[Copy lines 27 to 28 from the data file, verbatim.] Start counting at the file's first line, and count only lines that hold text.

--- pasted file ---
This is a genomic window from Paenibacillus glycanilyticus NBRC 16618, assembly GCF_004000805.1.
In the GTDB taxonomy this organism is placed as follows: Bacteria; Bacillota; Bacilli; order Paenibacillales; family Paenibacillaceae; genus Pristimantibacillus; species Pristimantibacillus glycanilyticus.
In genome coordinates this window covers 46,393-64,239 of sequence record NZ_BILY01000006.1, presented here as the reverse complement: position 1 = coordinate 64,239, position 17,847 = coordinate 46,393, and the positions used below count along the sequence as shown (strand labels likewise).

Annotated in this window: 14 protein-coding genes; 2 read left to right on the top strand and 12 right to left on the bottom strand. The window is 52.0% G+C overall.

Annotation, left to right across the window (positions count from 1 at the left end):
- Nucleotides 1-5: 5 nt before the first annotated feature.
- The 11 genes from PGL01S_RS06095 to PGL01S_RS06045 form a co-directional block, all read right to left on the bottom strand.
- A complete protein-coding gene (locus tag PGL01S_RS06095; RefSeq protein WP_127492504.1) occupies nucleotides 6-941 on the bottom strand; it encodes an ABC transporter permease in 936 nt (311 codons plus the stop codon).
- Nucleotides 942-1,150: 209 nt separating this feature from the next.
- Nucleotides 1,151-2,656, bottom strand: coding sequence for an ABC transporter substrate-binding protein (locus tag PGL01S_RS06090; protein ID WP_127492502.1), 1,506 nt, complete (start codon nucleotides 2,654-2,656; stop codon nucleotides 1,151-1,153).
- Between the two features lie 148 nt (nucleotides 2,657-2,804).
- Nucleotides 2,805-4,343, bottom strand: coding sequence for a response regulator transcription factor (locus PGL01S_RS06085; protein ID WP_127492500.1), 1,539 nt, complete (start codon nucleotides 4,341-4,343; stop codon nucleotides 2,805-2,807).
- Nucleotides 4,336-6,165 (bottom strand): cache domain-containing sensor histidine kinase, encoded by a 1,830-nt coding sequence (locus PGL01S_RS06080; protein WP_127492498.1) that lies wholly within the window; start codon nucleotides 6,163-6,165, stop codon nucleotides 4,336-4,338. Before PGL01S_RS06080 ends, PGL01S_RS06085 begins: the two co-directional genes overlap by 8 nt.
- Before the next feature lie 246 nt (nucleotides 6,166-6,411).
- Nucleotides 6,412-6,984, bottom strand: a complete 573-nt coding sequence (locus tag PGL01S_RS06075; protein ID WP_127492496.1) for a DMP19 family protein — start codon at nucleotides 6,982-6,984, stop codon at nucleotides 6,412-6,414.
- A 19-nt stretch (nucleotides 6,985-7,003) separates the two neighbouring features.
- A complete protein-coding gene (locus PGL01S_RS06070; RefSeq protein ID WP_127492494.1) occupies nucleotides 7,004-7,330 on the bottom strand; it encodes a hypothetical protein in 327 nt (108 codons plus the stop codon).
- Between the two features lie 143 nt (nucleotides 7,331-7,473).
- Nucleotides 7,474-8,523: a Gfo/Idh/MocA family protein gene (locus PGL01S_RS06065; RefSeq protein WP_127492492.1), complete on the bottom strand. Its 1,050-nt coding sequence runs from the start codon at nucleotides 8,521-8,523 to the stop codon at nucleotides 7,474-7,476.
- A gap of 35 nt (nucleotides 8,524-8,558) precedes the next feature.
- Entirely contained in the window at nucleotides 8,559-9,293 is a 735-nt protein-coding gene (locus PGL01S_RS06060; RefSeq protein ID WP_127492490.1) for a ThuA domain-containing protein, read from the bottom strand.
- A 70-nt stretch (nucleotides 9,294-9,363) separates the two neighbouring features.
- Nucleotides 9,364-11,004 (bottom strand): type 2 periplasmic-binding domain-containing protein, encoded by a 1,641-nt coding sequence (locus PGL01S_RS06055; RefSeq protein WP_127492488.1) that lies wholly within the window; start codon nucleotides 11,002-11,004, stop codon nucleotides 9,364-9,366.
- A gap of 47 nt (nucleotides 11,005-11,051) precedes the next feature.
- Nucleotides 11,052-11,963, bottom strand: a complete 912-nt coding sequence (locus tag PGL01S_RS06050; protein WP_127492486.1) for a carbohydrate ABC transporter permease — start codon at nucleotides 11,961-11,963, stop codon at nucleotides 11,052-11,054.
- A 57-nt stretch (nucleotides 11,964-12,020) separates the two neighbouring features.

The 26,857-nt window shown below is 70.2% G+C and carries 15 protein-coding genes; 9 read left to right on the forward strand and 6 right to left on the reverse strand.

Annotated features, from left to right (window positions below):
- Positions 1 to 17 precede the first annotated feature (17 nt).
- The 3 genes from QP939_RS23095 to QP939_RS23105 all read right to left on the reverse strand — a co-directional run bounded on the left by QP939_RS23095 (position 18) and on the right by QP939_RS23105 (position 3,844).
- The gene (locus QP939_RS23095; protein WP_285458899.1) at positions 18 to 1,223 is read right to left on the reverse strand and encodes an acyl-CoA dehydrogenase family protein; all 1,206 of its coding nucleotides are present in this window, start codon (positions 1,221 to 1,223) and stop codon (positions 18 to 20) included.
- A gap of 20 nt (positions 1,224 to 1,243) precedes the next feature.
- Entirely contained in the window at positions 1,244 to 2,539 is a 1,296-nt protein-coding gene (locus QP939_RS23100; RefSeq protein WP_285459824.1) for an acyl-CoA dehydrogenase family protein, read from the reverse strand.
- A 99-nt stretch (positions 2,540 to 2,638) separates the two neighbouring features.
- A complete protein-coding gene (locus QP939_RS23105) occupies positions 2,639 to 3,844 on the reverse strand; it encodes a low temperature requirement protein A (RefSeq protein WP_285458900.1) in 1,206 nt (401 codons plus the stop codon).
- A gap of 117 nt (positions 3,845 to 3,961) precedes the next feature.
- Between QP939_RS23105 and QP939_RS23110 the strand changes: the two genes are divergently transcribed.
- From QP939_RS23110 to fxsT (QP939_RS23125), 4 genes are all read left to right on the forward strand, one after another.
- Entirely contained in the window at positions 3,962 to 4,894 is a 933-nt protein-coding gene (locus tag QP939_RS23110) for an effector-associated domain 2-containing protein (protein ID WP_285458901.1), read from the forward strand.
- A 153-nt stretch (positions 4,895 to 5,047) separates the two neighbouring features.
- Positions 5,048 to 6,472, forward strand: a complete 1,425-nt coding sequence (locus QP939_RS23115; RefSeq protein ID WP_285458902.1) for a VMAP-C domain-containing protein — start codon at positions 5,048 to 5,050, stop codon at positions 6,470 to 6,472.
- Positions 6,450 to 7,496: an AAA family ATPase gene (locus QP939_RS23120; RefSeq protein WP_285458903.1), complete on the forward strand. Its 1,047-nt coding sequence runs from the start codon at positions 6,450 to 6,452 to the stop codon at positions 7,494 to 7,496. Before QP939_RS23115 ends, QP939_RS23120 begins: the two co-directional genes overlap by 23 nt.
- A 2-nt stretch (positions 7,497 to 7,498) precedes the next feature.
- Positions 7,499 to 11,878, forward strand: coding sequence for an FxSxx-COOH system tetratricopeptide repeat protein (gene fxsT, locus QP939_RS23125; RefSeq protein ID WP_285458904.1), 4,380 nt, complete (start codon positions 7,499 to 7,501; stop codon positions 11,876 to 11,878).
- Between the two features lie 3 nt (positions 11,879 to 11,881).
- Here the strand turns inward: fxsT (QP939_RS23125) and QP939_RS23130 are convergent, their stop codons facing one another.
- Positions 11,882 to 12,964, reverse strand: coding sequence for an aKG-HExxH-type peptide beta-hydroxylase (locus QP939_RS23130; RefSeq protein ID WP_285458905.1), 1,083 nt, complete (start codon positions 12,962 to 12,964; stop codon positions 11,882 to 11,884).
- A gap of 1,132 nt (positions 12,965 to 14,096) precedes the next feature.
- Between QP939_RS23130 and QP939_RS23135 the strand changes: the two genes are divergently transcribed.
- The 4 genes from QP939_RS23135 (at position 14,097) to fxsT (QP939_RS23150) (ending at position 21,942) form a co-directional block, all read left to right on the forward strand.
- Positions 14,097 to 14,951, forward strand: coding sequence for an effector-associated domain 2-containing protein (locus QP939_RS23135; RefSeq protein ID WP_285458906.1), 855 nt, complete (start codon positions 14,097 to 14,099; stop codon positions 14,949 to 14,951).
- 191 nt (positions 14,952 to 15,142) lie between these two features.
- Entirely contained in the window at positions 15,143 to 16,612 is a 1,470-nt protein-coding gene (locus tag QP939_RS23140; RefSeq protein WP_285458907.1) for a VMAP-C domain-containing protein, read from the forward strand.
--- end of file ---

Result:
The 26,857-nt window shown below is 70.2% G+C and carries 15 protein-coding genes; 9 read left to right on the forward strand and 6 right to left on the reverse strand.

Annotated features, from left to right (window positions below):